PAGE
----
Wednesday, January 18, 2012

Romancing history

Author Indu Sundaresan at the Hyderabad Literary Festival 2012  

Author Indu Sundaresan at the Hyderabad Literary Festival 2012 Photo: Vishnupriya Bhandaram
Indu Sundaresan on how the past can come alive with a touch of imagination
She just finished submitting her book, The Curse of the diamond (The curse of the Kohinoor for Indian editions), based on the last 50 years of the Kohinoor diamond in India. Indu Sundaresan has carved a niche for herself as a historical fiction writer, weaving word after word using imagination, research and history. She brings alive princesses and palaces, kings and queens, the Mughals and the desert dwellers. She has written a trilogy titled Taj Trilogy including the The Twentieth Wife, The Feast of Roses and The Shadow Princess. The books contemplate the life of empress Nur Jahan.
History is made up of facts and Indu's forte lies in doing research; she approaches an idea for a book with her foot set steady in libraries, reading incessantly and taking notes as she goes. “I began with The Emperor's Memoirs for starters because I don't read Persian or Turkish, the original languages the memoirs were written in. The best source of information is also the numerous travellers' tales from India. They left a good snapshot of what Mughal India was actually like,” she says, speaking to us on the sidelines of the Hyderabad Literary Festival. Indu adds, “I write historical fiction but I borrow from my own experiences as well. In The Splendour of Silence, I have the characters visit a biradari in the desert. This stems from an incident when my sister and I went to visit such a place when we were younger and witnessed a cow collapse when a man hit it hard,” she says. The incident, she says, has no bearing on the storyline, but this is how she personalises her work.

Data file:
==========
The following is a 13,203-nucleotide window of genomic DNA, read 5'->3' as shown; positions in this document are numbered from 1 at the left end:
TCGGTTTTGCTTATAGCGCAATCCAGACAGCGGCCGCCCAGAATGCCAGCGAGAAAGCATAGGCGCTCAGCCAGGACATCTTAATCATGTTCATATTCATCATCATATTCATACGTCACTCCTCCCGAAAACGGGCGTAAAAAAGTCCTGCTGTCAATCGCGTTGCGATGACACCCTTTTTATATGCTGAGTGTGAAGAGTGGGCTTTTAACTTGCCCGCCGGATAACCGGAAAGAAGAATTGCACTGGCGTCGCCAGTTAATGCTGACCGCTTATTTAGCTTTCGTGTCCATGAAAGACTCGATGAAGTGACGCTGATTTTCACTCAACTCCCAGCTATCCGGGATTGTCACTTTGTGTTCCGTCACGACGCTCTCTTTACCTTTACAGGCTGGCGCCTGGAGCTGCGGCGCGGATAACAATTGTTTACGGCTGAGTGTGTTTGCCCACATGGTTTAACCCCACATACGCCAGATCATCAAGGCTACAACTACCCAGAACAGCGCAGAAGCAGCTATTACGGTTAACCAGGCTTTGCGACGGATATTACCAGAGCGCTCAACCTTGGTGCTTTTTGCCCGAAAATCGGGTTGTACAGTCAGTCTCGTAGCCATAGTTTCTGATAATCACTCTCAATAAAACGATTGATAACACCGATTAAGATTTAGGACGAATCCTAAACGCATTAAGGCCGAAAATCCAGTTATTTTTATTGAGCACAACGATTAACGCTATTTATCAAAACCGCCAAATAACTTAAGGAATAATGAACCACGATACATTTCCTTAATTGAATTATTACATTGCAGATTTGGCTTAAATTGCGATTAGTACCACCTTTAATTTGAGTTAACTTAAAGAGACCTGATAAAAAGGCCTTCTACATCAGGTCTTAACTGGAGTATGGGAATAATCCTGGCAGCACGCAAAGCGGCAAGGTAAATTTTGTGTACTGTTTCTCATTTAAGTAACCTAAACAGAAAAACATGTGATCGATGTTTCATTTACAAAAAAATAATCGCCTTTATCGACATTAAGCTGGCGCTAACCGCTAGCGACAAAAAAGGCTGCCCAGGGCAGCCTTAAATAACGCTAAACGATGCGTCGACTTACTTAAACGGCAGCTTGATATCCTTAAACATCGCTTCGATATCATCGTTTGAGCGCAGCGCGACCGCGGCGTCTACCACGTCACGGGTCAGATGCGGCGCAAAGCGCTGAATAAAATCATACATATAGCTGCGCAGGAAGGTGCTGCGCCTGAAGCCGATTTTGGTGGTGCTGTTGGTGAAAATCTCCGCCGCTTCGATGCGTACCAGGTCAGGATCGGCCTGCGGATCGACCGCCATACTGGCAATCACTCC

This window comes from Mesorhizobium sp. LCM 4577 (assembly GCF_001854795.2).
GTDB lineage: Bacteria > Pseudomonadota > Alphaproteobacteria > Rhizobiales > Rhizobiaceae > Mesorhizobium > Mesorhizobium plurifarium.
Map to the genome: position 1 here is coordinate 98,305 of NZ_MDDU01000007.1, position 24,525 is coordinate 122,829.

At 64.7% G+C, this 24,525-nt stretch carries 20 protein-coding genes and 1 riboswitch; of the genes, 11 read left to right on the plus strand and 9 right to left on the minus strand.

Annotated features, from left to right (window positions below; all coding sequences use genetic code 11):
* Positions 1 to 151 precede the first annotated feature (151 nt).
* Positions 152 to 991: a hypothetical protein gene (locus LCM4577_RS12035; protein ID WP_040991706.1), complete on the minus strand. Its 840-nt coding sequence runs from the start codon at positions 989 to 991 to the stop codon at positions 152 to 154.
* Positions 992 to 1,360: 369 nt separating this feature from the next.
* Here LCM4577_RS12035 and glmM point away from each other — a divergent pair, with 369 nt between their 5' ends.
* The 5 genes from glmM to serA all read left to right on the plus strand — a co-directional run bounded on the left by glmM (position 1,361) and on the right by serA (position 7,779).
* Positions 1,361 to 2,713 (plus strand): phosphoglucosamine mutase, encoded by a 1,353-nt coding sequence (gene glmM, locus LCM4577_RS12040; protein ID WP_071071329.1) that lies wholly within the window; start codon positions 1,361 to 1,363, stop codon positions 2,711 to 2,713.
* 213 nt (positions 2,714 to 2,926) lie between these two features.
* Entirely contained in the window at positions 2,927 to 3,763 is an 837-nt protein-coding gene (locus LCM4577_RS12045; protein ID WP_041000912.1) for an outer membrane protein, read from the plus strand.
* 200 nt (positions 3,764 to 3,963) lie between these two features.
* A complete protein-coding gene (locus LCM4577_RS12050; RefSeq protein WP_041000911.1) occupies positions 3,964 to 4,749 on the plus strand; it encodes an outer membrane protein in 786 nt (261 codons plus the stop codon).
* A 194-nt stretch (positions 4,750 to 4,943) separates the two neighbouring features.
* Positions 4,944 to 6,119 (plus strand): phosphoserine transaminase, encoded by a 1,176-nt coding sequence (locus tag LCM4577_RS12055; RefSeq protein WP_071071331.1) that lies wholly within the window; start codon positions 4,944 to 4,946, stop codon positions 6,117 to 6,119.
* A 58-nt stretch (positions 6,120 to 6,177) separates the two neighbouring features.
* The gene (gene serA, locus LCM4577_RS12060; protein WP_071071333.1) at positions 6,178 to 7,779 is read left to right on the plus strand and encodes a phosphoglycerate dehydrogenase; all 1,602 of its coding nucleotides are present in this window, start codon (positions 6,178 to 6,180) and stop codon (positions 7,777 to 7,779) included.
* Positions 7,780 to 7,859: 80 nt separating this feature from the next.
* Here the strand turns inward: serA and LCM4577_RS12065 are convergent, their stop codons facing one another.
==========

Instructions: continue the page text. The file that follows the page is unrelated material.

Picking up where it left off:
Is there a scope for factual errors when fusing history and fiction? Indu says that she made an error in her trilogy, when she wrote of a Mughal recipe with tomatoes; in the time period that she was writing about, India hadn't even heard of tomatoes. “Mistakes are good; they keep you grounded and you'll be careful the next time” she says.
Moving away from the historical fiction genre, Indu has written a book of contemporary short stories, In the convent of little flowers. But she declares her love for research and reading with vigour, “I enjoy recreating this world of the past. To an extent it's a world that we don't know anything about apart from books and other people's narratives. It takes a little bit of more work to create it. I enjoy fusing it with the contemporary to feel the heat, dust and emotions.” 

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